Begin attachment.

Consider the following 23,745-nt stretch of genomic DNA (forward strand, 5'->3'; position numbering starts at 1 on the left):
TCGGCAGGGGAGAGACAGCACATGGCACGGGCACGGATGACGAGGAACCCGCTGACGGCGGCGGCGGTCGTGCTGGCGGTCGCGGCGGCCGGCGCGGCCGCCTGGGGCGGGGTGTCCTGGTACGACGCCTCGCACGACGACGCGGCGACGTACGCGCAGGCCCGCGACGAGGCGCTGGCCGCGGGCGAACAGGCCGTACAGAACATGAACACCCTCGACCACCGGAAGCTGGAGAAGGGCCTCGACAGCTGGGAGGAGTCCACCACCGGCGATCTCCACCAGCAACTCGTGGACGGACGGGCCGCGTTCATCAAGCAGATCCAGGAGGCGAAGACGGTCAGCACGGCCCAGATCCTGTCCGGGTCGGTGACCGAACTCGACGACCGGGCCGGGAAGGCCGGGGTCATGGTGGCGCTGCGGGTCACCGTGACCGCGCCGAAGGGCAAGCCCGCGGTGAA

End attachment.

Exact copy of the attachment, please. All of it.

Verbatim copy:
Consider the following 23,745-nt stretch of genomic DNA (forward strand, 5'->3'; position numbering starts at 1 on the left):
TCGGCAGGGGAGAGACAGCACATGGCACGGGCACGGATGACGAGGAACCCGCTGACGGCGGCGGCGGTCGTGCTGGCGGTCGCGGCGGCCGGCGCGGCCGCCTGGGGCGGGGTGTCCTGGTACGACGCCTCGCACGACGACGCGGCGACGTACGCGCAGGCCCGCGACGAGGCGCTGGCCGCGGGCGAACAGGCCGTACAGAACATGAACACCCTCGACCACCGGAAGCTGGAGAAGGGCCTCGACAGCTGGGAGGAGTCCACCACCGGCGATCTCCACCAGCAACTCGTGGACGGACGGGCCGCGTTCATCAAGCAGATCCAGGAGGCGAAGACGGTCAGCACGGCCCAGATCCTGTCCGGGTCGGTGACCGAACTCGACGACCGGGCCGGGAAGGCCGGGGTCATGGTGGCGCTGCGGGTCACCGTGACCGCGCCGAAGGGCAAGCCCGCGGTGAA